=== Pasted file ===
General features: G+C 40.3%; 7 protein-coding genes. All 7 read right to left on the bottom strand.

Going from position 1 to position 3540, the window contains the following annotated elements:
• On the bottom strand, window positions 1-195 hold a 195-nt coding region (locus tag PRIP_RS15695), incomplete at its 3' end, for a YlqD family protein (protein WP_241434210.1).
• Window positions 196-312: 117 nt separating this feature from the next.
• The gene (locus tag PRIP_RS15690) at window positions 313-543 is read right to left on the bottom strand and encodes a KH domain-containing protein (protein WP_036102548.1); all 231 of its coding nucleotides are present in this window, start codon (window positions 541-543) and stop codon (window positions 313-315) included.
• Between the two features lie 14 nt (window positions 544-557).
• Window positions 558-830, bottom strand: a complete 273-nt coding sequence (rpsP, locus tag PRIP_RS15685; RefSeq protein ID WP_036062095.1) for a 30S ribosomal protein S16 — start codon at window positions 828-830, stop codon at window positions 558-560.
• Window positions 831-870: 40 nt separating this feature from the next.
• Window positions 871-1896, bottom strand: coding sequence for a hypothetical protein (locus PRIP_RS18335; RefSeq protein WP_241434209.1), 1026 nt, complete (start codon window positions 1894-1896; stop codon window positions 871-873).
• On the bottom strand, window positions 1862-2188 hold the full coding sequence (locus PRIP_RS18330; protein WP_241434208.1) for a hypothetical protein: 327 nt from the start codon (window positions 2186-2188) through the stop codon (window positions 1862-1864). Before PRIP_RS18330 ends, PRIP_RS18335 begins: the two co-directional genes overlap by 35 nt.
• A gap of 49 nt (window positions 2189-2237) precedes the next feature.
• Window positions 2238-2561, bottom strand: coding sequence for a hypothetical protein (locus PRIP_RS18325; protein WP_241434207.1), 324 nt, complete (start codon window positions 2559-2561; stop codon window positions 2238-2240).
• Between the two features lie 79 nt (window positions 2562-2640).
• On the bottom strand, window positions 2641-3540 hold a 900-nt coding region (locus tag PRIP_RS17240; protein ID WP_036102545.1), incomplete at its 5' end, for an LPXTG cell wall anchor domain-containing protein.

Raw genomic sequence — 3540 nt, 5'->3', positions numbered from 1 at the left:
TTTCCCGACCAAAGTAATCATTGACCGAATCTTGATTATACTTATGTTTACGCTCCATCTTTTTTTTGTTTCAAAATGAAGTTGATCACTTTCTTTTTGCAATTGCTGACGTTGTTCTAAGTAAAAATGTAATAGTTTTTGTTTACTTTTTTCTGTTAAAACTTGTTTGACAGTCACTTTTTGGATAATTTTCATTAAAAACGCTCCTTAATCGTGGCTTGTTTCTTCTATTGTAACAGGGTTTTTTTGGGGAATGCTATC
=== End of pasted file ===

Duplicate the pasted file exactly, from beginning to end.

General features: G+C 40.3%; 7 protein-coding genes. All 7 read right to left on the bottom strand.

Going from position 1 to position 3540, the window contains the following annotated elements:
• On the bottom strand, window positions 1-195 hold a 195-nt coding region (locus tag PRIP_RS15695), incomplete at its 3' end, for a YlqD family protein (protein WP_241434210.1).
• Window positions 196-312: 117 nt separating this feature from the next.
• The gene (locus tag PRIP_RS15690) at window positions 313-543 is read right to left on the bottom strand and encodes a KH domain-containing protein (protein WP_036102548.1); all 231 of its coding nucleotides are present in this window, start codon (window positions 541-543) and stop codon (window positions 313-315) included.
• Between the two features lie 14 nt (window positions 544-557).
• Window positions 558-830, bottom strand: a complete 273-nt coding sequence (rpsP, locus tag PRIP_RS15685; RefSeq protein ID WP_036062095.1) for a 30S ribosomal protein S16 — start codon at window positions 828-830, stop codon at window positions 558-560.
• Window positions 831-870: 40 nt separating this feature from the next.
• Window positions 871-1896, bottom strand: coding sequence for a hypothetical protein (locus PRIP_RS18335; RefSeq protein WP_241434209.1), 1026 nt, complete (start codon window positions 1894-1896; stop codon window positions 871-873).
• On the bottom strand, window positions 1862-2188 hold the full coding sequence (locus PRIP_RS18330; protein WP_241434208.1) for a hypothetical protein: 327 nt from the start codon (window positions 2186-2188) through the stop codon (window positions 1862-1864). Before PRIP_RS18330 ends, PRIP_RS18335 begins: the two co-directional genes overlap by 35 nt.
• A gap of 49 nt (window positions 2189-2237) precedes the next feature.
• Window positions 2238-2561, bottom strand: coding sequence for a hypothetical protein (locus PRIP_RS18325; protein WP_241434207.1), 324 nt, complete (start codon window positions 2559-2561; stop codon window positions 2238-2240).
• Between the two features lie 79 nt (window positions 2562-2640).
• On the bottom strand, window positions 2641-3540 hold a 900-nt coding region (locus tag PRIP_RS17240; protein ID WP_036102545.1), incomplete at its 5' end, for an LPXTG cell wall anchor domain-containing protein.

Raw genomic sequence — 3540 nt, 5'->3', positions numbered from 1 at the left:
TTTCCCGACCAAAGTAATCATTGACCGAATCTTGATTATACTTATGTTTACGCTCCATCTTTTTTTTGTTTCAAAATGAAGTTGATCACTTTCTTTTTGCAATTGCTGACGTTGTTCTAAGTAAAAATGTAATAGTTTTTGTTTACTTTTTTCTGTTAAAACTTGTTTGACAGTCACTTTTTGGATAATTTTCATTAAAAACGCTCCTTAATCGTGGCTTGTTTCTTCTATTGTAACAGGGTTTTTTTGGGGAATGCTATC